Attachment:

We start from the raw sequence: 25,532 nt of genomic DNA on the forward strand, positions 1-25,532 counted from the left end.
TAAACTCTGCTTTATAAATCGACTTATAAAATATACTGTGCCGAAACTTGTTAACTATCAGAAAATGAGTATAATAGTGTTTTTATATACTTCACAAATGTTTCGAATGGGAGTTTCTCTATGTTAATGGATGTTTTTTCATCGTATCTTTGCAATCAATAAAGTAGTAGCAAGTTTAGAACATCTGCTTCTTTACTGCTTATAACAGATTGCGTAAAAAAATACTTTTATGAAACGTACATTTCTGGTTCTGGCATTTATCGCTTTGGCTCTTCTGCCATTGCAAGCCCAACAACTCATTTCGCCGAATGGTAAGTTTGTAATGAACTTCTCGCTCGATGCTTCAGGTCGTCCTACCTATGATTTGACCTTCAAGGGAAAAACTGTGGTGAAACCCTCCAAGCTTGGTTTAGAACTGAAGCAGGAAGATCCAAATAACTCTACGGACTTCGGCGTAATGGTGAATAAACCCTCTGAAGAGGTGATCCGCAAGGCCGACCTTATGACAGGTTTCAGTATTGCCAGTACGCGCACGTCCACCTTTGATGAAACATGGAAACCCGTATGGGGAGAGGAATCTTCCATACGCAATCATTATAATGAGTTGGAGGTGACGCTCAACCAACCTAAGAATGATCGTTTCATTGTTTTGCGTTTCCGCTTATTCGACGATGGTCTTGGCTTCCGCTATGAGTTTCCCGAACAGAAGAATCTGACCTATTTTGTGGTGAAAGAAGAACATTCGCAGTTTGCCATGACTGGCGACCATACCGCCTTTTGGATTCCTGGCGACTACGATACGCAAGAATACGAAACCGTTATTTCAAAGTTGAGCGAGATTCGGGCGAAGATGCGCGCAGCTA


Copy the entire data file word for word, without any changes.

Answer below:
We start from the raw sequence: 25,532 nt of genomic DNA on the forward strand, positions 1-25,532 counted from the left end.
TAAACTCTGCTTTATAAATCGACTTATAAAATATACTGTGCCGAAACTTGTTAACTATCAGAAAATGAGTATAATAGTGTTTTTATATACTTCACAAATGTTTCGAATGGGAGTTTCTCTATGTTAATGGATGTTTTTTCATCGTATCTTTGCAATCAATAAAGTAGTAGCAAGTTTAGAACATCTGCTTCTTTACTGCTTATAACAGATTGCGTAAAAAAATACTTTTATGAAACGTACATTTCTGGTTCTGGCATTTATCGCTTTGGCTCTTCTGCCATTGCAAGCCCAACAACTCATTTCGCCGAATGGTAAGTTTGTAATGAACTTCTCGCTCGATGCTTCAGGTCGTCCTACCTATGATTTGACCTTCAAGGGAAAAACTGTGGTGAAACCCTCCAAGCTTGGTTTAGAACTGAAGCAGGAAGATCCAAATAACTCTACGGACTTCGGCGTAATGGTGAATAAACCCTCTGAAGAGGTGATCCGCAAGGCCGACCTTATGACAGGTTTCAGTATTGCCAGTACGCGCACGTCCACCTTTGATGAAACATGGAAACCCGTATGGGGAGAGGAATCTTCCATACGCAATCATTATAATGAGTTGGAGGTGACGCTCAACCAACCTAAGAATGATCGTTTCATTGTTTTGCGTTTCCGCTTATTCGACGATGGTCTTGGCTTCCGCTATGAGTTTCCCGAACAGAAGAATCTGACCTATTTTGTGGTGAAAGAAGAACATTCGCAGTTTGCCATGACTGGCGACCATACCGCCTTTTGGATTCCTGGCGACTACGATACGCAAGAATACGAAACCGTTATTTCAAAGTTGAGCGAGATTCGGGCGAAGATGCGCGCAGCTA